STATE v. SILAS S., SC 18529

Judicial District of Fairfield at G.A. 2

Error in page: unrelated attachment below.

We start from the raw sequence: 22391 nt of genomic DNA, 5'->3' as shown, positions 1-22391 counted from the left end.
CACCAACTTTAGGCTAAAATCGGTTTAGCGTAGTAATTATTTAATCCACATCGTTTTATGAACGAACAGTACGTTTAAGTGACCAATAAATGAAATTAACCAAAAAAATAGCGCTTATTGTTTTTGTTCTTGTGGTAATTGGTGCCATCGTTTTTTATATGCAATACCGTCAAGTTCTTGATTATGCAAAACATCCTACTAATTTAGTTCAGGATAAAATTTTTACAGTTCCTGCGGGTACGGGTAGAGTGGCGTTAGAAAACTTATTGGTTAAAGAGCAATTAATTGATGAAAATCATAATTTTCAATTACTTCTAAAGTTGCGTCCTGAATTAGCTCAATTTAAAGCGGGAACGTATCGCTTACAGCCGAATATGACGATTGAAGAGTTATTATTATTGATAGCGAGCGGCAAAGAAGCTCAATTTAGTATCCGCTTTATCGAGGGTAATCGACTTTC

Criminal; Probationary Conditions; Restitution; Whether Trial Court Properly Ordered Defendant, who had Trespassed upon Certain Property, to make Restitution to the Property Owners Even Though he did not Cause any Damage to the Property. In 2007, the defendant and a number of other teenagers attended a party at a house without the knowledge or consent of its owners. Consequently, the state accused the defendant of having trespassed upon the property, and, after a trial to the court, the court adjudicated him as a youthful offender for committing the crime of criminal trespass in the second degree. The court subsequently sentenced him to a term of incarceration of ninety days, execution suspended, and a period of probation of two years. As a special condition of probation, the court ordered the defendant to make restitution to the owners of the property in the amount of $2000. The defendant appealed, claiming that the court's restitution order was improper. The Appellate Court (118 Conn. App. 236) agreed, finding that the restitution order failed to satisfy General Statutes 53a-30 (a) (4), which authorizes a court to order a defendant to "make restitution of the fruits of the defendant's offense or make restitution, in an amount the defendant can afford to pay or provide in a suitable manner, for the loss or damage caused thereby and the court may fix the amount thereof and the manner of performance. . . ." The Appellate Court reasoned that the trial court failed to find, and the evidence failed to establish, that the defendant had caused any damage to the property or that he had profited from his criminal activity. It emphasized that, to the contrary, a police detective testified that only two individuals caused property damage to the house, neither of whom was the defendant. It also noted that two of the partygoers testified that they did not observe the defendant causing any damage to the property. It further determined that the restitution order was not authorized by General Statutes 53a-30 (a) (17), which permits a court to impose any probationary condition that is "reasonably related to the defendant's rehabilitation." It found that, due to the lack of any evidence that the defendant profited at the expense of the property owners or that he caused them to suffer any measurable loss, there was no basis to conclude that any payment to them would have a legitimate rehabilitative effect on the defendant. Based upon the foregoing, the Appellate Court held that the trial court abused its discretion in ordering the defendant to pay restitution to the property owners. In this appeal, the Supreme Court will determine whether the Appellate Court's decision was proper.